Graphic Narrative Theory: Comics Storytelling in Watchmen
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Publisher:The Ohio State University
Series/Report no.:The Ohio State University. Department of English Honors Theses; 2011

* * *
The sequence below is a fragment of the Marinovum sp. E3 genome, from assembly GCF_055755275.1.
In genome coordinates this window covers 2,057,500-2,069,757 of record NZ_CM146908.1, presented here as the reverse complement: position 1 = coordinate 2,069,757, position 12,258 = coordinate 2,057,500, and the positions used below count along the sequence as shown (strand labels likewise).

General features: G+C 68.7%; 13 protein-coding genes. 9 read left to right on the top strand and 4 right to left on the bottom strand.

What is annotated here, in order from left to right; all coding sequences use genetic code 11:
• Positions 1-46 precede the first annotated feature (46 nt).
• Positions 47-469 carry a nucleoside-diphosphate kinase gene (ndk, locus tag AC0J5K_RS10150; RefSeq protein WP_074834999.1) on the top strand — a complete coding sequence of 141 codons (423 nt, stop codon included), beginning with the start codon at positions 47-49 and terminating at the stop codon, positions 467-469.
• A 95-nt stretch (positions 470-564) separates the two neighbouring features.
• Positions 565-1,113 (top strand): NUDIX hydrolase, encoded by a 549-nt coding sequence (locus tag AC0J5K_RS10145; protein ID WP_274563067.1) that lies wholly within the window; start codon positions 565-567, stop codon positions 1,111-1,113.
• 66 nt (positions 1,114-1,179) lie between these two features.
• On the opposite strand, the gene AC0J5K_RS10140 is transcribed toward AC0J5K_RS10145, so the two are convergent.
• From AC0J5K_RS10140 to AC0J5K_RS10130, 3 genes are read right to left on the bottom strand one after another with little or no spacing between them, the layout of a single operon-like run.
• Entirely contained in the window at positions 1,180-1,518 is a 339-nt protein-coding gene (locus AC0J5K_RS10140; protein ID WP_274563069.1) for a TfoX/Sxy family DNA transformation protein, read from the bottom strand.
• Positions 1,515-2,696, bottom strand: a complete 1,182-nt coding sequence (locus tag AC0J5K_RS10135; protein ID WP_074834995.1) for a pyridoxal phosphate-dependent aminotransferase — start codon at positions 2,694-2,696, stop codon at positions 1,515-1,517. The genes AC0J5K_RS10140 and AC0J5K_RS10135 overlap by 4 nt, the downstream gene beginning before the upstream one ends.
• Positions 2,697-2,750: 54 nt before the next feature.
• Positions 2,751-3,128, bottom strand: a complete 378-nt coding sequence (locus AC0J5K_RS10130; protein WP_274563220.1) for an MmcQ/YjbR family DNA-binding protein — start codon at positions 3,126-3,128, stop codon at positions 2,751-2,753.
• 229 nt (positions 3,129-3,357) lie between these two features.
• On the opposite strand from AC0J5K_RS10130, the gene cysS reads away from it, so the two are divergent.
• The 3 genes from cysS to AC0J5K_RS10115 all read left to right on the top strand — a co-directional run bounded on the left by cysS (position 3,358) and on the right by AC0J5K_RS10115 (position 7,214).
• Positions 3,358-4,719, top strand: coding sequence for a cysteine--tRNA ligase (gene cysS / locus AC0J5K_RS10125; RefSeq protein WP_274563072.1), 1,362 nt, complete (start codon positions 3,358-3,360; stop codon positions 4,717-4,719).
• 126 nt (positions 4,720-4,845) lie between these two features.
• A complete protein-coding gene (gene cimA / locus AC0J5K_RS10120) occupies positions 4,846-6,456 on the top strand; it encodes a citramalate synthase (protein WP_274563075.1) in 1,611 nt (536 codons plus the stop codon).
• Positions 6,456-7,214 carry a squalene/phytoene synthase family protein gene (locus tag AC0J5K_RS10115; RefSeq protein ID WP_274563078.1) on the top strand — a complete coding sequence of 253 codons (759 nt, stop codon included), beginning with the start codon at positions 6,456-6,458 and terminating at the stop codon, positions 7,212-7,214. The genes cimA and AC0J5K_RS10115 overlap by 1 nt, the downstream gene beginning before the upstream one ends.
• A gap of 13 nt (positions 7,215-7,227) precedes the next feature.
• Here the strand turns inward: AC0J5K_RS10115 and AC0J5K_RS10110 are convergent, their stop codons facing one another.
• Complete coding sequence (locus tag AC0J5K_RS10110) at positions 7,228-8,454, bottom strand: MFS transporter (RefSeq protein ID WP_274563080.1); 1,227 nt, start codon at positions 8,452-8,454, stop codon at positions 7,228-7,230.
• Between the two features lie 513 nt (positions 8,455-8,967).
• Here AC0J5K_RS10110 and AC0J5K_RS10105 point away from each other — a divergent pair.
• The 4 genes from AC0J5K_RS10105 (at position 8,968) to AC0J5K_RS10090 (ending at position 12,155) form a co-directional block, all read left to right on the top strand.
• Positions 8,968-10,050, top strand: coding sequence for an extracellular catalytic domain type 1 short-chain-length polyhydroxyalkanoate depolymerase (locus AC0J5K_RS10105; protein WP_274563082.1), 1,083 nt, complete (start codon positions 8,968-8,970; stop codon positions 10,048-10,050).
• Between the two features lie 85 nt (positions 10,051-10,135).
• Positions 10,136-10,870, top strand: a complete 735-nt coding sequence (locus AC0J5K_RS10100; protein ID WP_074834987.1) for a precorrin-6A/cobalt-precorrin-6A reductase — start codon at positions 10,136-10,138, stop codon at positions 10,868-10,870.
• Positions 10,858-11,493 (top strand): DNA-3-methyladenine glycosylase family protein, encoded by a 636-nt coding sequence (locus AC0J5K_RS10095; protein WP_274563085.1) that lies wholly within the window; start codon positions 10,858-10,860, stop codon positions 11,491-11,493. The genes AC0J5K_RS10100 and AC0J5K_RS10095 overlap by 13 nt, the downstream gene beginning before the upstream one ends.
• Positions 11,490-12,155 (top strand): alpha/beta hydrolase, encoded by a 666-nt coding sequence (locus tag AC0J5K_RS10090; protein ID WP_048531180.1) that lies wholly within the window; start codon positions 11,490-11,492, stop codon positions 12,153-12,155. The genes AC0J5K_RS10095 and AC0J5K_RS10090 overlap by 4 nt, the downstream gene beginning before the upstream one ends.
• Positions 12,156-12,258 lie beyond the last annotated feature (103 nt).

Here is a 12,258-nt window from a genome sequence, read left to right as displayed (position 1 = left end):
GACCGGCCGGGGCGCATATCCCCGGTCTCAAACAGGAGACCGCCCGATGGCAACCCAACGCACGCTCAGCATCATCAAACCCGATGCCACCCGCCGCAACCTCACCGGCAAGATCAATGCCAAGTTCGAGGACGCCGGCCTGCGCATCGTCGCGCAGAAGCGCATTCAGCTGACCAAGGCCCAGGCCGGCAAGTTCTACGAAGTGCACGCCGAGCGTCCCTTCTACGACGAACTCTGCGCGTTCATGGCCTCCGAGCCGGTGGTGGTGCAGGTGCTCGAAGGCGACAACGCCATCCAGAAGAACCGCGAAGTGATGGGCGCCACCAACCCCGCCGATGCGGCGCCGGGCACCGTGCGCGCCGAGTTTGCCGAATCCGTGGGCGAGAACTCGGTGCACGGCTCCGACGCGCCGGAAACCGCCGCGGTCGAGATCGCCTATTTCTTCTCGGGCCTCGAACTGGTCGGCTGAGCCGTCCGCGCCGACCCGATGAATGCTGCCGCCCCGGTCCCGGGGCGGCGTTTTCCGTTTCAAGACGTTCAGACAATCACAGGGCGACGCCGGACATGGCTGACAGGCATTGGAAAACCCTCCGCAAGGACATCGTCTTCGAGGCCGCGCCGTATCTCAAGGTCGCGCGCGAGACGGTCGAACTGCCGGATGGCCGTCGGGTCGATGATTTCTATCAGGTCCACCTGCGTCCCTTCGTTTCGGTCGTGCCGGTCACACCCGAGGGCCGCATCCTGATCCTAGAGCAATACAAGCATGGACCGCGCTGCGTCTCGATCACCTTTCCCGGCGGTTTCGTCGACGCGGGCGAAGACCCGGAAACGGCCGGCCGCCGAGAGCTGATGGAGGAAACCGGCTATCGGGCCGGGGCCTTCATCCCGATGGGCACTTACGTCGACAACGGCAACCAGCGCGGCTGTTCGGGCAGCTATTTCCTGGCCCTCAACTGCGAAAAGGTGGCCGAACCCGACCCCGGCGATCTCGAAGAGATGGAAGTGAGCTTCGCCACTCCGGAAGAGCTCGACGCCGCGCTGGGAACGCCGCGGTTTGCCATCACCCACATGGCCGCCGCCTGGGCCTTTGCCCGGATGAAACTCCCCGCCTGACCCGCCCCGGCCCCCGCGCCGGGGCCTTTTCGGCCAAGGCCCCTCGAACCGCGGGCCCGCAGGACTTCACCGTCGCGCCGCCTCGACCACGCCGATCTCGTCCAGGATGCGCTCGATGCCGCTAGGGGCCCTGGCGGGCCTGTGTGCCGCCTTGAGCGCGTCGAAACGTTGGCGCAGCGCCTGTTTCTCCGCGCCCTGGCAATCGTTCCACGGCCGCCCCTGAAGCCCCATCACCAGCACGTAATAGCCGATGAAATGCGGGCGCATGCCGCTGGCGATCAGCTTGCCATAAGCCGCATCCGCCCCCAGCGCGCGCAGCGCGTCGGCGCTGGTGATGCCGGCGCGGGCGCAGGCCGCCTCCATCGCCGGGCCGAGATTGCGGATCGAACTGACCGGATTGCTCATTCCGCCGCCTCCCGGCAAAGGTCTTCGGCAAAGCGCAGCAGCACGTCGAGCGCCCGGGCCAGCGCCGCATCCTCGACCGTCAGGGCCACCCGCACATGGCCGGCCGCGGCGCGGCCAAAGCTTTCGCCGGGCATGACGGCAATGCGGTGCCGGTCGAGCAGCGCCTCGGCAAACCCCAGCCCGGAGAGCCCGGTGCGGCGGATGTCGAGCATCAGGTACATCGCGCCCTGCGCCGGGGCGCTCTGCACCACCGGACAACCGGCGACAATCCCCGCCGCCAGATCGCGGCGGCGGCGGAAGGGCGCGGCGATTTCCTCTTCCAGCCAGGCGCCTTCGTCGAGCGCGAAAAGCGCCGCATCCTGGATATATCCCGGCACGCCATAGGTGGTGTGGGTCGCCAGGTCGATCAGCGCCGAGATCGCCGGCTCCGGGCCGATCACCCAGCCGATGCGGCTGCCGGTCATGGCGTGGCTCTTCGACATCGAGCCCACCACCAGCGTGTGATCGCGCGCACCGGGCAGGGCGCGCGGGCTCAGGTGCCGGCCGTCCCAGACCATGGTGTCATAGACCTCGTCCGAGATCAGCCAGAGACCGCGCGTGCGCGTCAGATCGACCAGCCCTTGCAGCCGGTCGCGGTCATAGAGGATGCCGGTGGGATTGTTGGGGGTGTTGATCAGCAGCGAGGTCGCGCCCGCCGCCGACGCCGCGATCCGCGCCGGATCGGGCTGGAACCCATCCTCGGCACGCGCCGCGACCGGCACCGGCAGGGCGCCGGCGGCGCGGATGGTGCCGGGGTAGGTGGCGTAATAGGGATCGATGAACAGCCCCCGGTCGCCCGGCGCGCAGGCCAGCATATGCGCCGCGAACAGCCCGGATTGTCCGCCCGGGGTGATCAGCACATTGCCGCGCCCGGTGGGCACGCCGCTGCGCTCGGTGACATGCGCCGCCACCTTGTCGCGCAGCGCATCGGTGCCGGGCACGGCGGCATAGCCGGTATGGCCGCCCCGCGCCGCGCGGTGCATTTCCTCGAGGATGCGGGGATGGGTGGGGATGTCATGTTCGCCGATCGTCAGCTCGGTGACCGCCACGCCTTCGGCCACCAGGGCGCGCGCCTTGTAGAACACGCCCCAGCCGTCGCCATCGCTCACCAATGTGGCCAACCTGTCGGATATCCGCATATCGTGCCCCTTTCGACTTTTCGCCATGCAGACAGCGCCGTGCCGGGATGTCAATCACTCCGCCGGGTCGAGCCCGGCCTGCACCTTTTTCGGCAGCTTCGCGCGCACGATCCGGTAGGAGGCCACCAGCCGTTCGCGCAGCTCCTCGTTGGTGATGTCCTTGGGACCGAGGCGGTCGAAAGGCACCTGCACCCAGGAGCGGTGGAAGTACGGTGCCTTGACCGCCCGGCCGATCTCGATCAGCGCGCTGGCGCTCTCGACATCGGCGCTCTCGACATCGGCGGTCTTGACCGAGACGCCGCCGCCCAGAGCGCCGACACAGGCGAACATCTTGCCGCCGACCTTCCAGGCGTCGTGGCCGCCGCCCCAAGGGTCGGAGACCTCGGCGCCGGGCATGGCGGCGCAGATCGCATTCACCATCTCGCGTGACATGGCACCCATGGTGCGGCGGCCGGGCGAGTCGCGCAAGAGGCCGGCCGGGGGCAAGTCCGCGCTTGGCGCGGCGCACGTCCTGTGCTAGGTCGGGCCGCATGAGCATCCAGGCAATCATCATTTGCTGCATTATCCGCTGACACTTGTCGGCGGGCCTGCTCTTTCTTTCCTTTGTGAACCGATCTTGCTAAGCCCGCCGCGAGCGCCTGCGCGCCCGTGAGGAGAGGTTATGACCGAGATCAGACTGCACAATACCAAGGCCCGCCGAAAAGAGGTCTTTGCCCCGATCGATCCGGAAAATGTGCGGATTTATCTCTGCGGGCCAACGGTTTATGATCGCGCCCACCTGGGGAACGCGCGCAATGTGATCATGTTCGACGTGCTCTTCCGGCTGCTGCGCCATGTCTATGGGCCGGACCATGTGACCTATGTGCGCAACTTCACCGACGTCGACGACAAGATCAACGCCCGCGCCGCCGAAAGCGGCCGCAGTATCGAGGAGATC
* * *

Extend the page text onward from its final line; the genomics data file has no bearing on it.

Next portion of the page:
With the striking increase in sales of comics and graphic novels over the past decade, graphic narratives are now favored reading material for Barnes & Noble clientele and subscribers to the New Yorker, not just awkward adolescents or stereotypical nerds. Graphic novels are also being taught in elementary and secondary schools and in college classrooms. Because the medium is evolving and is garnering such a large following, it is important to acquire the tools needed to discuss the medium as serious literature and explore its characteristic features and effects. My thesis draws on ideas from narrative theory to engage with graphic novels, even as it uses medium-specific features of graphic narrative to explore the scope and limits of existing narratological tools. The graphic-narrative medium is distinctive because it contains both visual and verbal tracks; the multimodal nature of the medium may comply with or subvert narrative theories that are based on literary narratives in print. To explore issues of medium-specificity--that is, the extent to which current theories of narrative need to be adjusted to the specific affordances and constraints of the graphic-narrative medium, I use Alan Moore’s, Dave Gibbons’s, and John Higgins’s Watchmen as a case study. The two chapters of the thesis focus on two different dimensions of my case study, while also using Watchmen to probe the possibilities and limits of the tools theorists of narrative have developed to analyze those aspects of narrative. Chapter one draws on Catherine Emmott's idea of "contextual frames" to examine how readers make sense of different temporal and spatial frames in graphic novels like Watchmen. Here I am particularly interested in moments where the visual track complicates or stands in a dissonant relationship with the verbal track, requiring readers to engage in complex interpretive processes to make sense of where events happen in space and time. Chapter two draws on what Marie-Laure Ryan terms the "principle of minimal departure"--the idea that readers will assume that a fictional world is like our own world, unless the text explicitly signals otherwise--to consider how Watchmen functions as a counterfactual history. Again, I explore how the constraints and affordances of the graphic-narrative medium come into play in this connection, and how the visual track in particular can cue inferences about how the fictional world diverges from historical accounts of the period during which it is set.